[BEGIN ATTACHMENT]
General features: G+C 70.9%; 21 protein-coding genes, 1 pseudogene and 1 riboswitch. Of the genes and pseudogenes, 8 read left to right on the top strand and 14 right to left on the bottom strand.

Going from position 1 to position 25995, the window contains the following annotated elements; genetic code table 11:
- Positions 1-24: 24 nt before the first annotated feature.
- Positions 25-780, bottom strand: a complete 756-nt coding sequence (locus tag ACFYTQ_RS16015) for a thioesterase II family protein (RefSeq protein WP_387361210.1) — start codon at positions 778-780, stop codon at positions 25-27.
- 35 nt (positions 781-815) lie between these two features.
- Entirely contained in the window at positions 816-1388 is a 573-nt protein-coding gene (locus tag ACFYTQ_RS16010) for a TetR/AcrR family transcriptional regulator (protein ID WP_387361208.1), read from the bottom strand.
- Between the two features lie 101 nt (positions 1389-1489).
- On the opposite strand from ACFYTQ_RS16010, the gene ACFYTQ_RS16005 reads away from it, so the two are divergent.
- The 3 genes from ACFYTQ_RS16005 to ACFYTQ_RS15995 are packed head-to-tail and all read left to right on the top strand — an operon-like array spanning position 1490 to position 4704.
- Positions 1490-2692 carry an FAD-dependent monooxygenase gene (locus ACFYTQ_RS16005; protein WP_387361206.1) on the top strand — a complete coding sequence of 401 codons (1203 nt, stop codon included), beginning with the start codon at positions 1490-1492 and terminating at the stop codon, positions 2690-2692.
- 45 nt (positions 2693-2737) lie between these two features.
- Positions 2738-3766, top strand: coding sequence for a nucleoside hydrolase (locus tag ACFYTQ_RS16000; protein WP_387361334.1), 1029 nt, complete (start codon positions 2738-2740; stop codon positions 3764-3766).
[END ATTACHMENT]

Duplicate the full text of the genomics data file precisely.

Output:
General features: G+C 70.9%; 21 protein-coding genes, 1 pseudogene and 1 riboswitch. Of the genes and pseudogenes, 8 read left to right on the top strand and 14 right to left on the bottom strand.

Going from position 1 to position 25995, the window contains the following annotated elements; genetic code table 11:
- Positions 1-24: 24 nt before the first annotated feature.
- Positions 25-780, bottom strand: a complete 756-nt coding sequence (locus tag ACFYTQ_RS16015) for a thioesterase II family protein (RefSeq protein WP_387361210.1) — start codon at positions 778-780, stop codon at positions 25-27.
- 35 nt (positions 781-815) lie between these two features.
- Entirely contained in the window at positions 816-1388 is a 573-nt protein-coding gene (locus tag ACFYTQ_RS16010) for a TetR/AcrR family transcriptional regulator (protein ID WP_387361208.1), read from the bottom strand.
- Between the two features lie 101 nt (positions 1389-1489).
- On the opposite strand from ACFYTQ_RS16010, the gene ACFYTQ_RS16005 reads away from it, so the two are divergent.
- The 3 genes from ACFYTQ_RS16005 to ACFYTQ_RS15995 are packed head-to-tail and all read left to right on the top strand — an operon-like array spanning position 1490 to position 4704.
- Positions 1490-2692 carry an FAD-dependent monooxygenase gene (locus ACFYTQ_RS16005; protein WP_387361206.1) on the top strand — a complete coding sequence of 401 codons (1203 nt, stop codon included), beginning with the start codon at positions 1490-1492 and terminating at the stop codon, positions 2690-2692.
- 45 nt (positions 2693-2737) lie between these two features.
- Positions 2738-3766, top strand: coding sequence for a nucleoside hydrolase (locus tag ACFYTQ_RS16000; protein WP_387361334.1), 1029 nt, complete (start codon positions 2738-2740; stop codon positions 3764-3766).